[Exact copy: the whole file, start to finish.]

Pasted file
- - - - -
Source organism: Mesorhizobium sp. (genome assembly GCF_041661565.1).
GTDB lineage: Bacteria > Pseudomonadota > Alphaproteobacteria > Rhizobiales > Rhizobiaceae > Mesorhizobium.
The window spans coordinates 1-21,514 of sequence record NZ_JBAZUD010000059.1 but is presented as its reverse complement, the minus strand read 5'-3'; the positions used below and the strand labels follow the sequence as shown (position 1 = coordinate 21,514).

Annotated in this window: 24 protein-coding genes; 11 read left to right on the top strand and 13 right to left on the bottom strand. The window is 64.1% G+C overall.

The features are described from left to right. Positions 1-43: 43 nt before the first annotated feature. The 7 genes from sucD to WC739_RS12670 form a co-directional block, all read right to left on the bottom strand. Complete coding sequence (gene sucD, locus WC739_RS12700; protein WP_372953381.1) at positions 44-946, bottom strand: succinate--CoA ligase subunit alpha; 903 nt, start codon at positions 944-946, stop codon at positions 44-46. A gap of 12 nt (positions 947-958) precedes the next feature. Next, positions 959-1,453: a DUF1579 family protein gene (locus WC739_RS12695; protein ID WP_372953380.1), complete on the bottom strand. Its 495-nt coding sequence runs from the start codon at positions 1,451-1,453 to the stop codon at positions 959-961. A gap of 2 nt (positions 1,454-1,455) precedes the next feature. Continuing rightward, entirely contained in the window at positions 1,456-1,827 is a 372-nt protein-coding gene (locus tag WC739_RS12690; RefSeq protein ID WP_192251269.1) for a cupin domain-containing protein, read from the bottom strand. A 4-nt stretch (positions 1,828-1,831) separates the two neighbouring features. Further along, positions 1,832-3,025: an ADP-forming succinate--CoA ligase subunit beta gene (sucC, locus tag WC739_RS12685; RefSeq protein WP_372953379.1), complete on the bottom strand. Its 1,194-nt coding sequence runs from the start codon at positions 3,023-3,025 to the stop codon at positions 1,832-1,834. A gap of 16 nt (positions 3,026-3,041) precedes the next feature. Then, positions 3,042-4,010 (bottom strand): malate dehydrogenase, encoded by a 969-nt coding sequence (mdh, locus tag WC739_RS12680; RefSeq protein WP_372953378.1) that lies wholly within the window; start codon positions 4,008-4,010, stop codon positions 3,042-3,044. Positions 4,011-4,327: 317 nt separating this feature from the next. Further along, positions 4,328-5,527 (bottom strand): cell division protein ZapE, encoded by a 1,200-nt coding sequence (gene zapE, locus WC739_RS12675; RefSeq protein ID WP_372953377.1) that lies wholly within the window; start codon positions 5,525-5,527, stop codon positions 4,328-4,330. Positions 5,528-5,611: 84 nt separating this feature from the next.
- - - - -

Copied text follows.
Source organism: Mesorhizobium sp. (genome assembly GCF_041661565.1).
GTDB lineage: Bacteria > Pseudomonadota > Alphaproteobacteria > Rhizobiales > Rhizobiaceae > Mesorhizobium.
The window spans coordinates 1-21,514 of sequence record NZ_JBAZUD010000059.1 but is presented as its reverse complement, the minus strand read 5'-3'; the positions used below and the strand labels follow the sequence as shown (position 1 = coordinate 21,514).

Annotated in this window: 24 protein-coding genes; 11 read left to right on the top strand and 13 right to left on the bottom strand. The window is 64.1% G+C overall.

The features are described from left to right. Positions 1-43: 43 nt before the first annotated feature. The 7 genes from sucD to WC739_RS12670 form a co-directional block, all read right to left on the bottom strand. Complete coding sequence (gene sucD, locus WC739_RS12700; protein WP_372953381.1) at positions 44-946, bottom strand: succinate--CoA ligase subunit alpha; 903 nt, start codon at positions 944-946, stop codon at positions 44-46. A gap of 12 nt (positions 947-958) precedes the next feature. Next, positions 959-1,453: a DUF1579 family protein gene (locus WC739_RS12695; protein ID WP_372953380.1), complete on the bottom strand. Its 495-nt coding sequence runs from the start codon at positions 1,451-1,453 to the stop codon at positions 959-961. A gap of 2 nt (positions 1,454-1,455) precedes the next feature. Continuing rightward, entirely contained in the window at positions 1,456-1,827 is a 372-nt protein-coding gene (locus tag WC739_RS12690; RefSeq protein ID WP_192251269.1) for a cupin domain-containing protein, read from the bottom strand. A 4-nt stretch (positions 1,828-1,831) separates the two neighbouring features. Further along, positions 1,832-3,025: an ADP-forming succinate--CoA ligase subunit beta gene (sucC, locus tag WC739_RS12685; RefSeq protein WP_372953379.1), complete on the bottom strand. Its 1,194-nt coding sequence runs from the start codon at positions 3,023-3,025 to the stop codon at positions 1,832-1,834. A gap of 16 nt (positions 3,026-3,041) precedes the next feature. Then, positions 3,042-4,010 (bottom strand): malate dehydrogenase, encoded by a 969-nt coding sequence (mdh, locus tag WC739_RS12680; RefSeq protein WP_372953378.1) that lies wholly within the window; start codon positions 4,008-4,010, stop codon positions 3,042-3,044. Positions 4,011-4,327: 317 nt separating this feature from the next. Further along, positions 4,328-5,527 (bottom strand): cell division protein ZapE, encoded by a 1,200-nt coding sequence (gene zapE, locus WC739_RS12675; RefSeq protein ID WP_372953377.1) that lies wholly within the window; start codon positions 5,525-5,527, stop codon positions 4,328-4,330. Positions 5,528-5,611: 84 nt separating this feature from the next.